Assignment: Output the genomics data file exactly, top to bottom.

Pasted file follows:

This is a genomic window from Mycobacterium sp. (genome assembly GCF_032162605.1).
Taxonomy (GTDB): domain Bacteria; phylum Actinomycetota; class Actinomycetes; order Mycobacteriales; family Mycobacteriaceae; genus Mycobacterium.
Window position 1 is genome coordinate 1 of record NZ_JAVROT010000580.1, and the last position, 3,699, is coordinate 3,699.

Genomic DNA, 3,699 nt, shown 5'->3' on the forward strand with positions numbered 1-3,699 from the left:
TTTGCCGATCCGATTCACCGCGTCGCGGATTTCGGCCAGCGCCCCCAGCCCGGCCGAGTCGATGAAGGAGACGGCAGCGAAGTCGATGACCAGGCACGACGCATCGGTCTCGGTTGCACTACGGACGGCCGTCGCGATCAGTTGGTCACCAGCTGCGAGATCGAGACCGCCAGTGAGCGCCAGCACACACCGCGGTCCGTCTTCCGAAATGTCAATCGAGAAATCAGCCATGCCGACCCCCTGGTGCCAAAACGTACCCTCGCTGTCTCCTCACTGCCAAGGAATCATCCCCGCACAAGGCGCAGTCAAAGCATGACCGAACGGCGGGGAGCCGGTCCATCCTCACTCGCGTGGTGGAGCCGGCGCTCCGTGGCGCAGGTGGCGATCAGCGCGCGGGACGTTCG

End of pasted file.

This is a genomic window from Mycobacterium sp. (genome assembly GCF_032162605.1).
Taxonomy (GTDB): domain Bacteria; phylum Actinomycetota; class Actinomycetes; order Mycobacteriales; family Mycobacteriaceae; genus Mycobacterium.
Window position 1 is genome coordinate 1 of record NZ_JAVROT010000580.1, and the last position, 3,699, is coordinate 3,699.

Genomic DNA, 3,699 nt, shown 5'->3' on the forward strand with positions numbered 1-3,699 from the left:
TTTGCCGATCCGATTCACCGCGTCGCGGATTTCGGCCAGCGCCCCCAGCCCGGCCGAGTCGATGAAGGAGACGGCAGCGAAGTCGATGACCAGGCACGACGCATCGGTCTCGGTTGCACTACGGACGGCCGTCGCGATCAGTTGGTCACCAGCTGCGAGATCGAGACCGCCAGTGAGCGCCAGCACACACCGCGGTCCGTCTTCCGAAATGTCAATCGAGAAATCAGCCATGCCGACCCCCTGGTGCCAAAACGTACCCTCGCTGTCTCCTCACTGCCAAGGAATCATCCCCGCACAAGGCGCAGTCAAAGCATGACCGAACGGCGGGGAGCCGGTCCATCCTCACTCGCGTGGTGGAGCCGGCGCTCCGTGGCGCAGGTGGCGATCAGCGCGCGGGACGTTCG